We must review our agricultural policy from time to time as it operates with a view to checking any difficulty that may arise. I think we are on very firm ground when we want guaranteed prices for our principal products, and I think it is also true we should keep them going, but we must see that we do not extend the policy to products for which it is not suitable. Therefore, I do think that we should have regard to the changes brought about by weather and other conditions, and we must always be ready to adapt British agriculture to suit the needs of our country as we are both a nation producing agricultural goods and a nation that imports them.
We need food for ou
It is quite clear that France has had to import more feedingstuffs. If hon. Gentlemen will only read the latest N.F.U. Information Service, they will see the sorry plight into which French agriculture fell in 1948, as a result of which they had to have a greater quantity of coarse grains. I have recently been speaking with farmers from my constituency who have been on a visit to Holland, and there they saw the great efforts of the Dutch people; but everyone of them told me that the Dutch people—and they themselves when they were in Holland—had a lower standard of food than we have in this country. In spite of the fact that the Dutch are importing feeding-stuffs they are also compelled to export the food they produce.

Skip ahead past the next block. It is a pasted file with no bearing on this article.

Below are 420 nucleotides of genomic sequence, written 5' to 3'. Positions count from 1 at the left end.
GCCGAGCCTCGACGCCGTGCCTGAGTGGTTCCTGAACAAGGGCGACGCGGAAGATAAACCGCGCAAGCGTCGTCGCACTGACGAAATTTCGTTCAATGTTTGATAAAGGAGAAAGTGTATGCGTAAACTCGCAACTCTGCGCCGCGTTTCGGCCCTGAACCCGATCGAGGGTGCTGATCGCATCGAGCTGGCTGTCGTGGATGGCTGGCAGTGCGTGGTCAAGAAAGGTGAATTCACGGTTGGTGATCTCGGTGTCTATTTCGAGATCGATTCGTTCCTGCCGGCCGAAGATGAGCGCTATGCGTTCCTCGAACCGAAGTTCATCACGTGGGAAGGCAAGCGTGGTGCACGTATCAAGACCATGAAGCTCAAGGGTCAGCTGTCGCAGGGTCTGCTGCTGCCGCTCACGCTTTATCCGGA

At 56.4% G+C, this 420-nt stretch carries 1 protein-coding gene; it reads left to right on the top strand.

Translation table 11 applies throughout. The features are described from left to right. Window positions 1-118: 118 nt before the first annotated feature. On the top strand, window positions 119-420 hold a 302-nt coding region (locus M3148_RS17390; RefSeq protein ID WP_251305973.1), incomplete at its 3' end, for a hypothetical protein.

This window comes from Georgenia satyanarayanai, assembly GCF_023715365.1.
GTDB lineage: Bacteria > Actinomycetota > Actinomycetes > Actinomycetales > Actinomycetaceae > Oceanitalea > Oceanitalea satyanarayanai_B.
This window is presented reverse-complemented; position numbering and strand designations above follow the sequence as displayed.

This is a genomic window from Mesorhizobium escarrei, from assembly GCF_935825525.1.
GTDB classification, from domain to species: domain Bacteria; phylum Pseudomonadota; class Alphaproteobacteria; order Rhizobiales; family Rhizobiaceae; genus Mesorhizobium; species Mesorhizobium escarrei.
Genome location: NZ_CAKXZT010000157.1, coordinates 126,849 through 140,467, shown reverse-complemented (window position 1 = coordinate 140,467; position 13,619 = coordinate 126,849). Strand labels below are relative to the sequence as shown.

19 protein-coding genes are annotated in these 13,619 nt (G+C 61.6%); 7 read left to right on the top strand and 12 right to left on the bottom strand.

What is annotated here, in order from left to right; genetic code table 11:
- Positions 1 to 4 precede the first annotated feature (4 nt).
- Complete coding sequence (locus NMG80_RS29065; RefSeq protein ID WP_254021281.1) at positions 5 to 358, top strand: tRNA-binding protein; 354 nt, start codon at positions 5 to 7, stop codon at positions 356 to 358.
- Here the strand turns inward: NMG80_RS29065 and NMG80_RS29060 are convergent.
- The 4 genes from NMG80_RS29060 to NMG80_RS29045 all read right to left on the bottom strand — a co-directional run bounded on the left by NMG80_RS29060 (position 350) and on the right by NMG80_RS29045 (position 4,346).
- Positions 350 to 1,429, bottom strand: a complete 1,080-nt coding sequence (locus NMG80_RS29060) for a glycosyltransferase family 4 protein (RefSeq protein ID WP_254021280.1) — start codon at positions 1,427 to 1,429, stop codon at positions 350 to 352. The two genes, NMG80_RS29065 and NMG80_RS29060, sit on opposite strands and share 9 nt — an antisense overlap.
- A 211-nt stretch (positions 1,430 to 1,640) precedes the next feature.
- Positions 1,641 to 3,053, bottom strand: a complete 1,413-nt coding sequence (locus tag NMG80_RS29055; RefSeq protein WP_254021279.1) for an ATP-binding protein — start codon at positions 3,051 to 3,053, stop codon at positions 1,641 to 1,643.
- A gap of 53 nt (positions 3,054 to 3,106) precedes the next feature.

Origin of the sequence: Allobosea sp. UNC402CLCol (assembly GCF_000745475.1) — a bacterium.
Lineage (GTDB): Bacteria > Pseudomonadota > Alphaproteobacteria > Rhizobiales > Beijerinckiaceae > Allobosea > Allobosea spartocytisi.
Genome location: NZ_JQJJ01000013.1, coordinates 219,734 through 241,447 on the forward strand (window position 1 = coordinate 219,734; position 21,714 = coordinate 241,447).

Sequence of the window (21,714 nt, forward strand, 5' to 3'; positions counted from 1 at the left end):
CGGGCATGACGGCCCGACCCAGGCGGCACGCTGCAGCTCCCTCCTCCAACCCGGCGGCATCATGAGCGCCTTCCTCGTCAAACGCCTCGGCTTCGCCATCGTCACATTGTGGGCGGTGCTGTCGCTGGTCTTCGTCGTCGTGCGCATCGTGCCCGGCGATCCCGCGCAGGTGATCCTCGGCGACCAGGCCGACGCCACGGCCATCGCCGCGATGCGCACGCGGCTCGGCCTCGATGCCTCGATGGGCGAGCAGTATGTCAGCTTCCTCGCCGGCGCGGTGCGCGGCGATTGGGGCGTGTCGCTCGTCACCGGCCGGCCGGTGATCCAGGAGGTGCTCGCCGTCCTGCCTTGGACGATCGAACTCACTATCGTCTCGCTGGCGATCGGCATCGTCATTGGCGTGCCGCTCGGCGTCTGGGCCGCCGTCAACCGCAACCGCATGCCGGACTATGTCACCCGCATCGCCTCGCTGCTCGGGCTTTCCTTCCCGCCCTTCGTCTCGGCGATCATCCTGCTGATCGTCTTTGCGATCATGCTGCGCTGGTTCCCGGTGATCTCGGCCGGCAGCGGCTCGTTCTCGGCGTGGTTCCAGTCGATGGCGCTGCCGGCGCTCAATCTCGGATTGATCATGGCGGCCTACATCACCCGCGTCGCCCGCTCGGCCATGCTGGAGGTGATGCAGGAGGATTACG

Of course, there is no rationing, but that does not make food abundant. It means that some people get very much more, and others much less. These farmers are not necessarily Socialists; I suppose most of them will vote Conservative; but they told me the truth as they saw it in Holland, and I therefore assert that the kind of story which is being put about, that Denmark, Holland, and France have derationed food and are having a much better time than the people of this country, is nothing but moonshine.
I think that the House and the country owe a debt of gratitude to my hon. and gallant Friend the Member for Richmond (Sir T. Dugdale), not only for having opened this Debate but for the terms in which he did so, and I earnestly hope that every farm worker and farmer will read his speech and study the figures and arguments he put before us. Because they were so adequate and so convincing, and because our time is so limited, I will confine my remarks to three or four topics, relying upon the figures given by my hon. Friend to sustain and support my argument.
I agree with him most profoundly that there is great dissatisfaction in the horticultural and market gardening side of the industry. The neglect of them has been a factor in causing anxiety amongst farmers and farm workers generally. It is clear to me that there ought to be an undertaking that the man who grows vegetables here will get a fair price, and sometimes a higher price, and not be undercut by foreign imports at the very moment of his best production. I earnestly hope that the Government will give such an undertaking. If not, we must wait for a change of Government, because it will certainly be the policy of the Conservative Party to do that.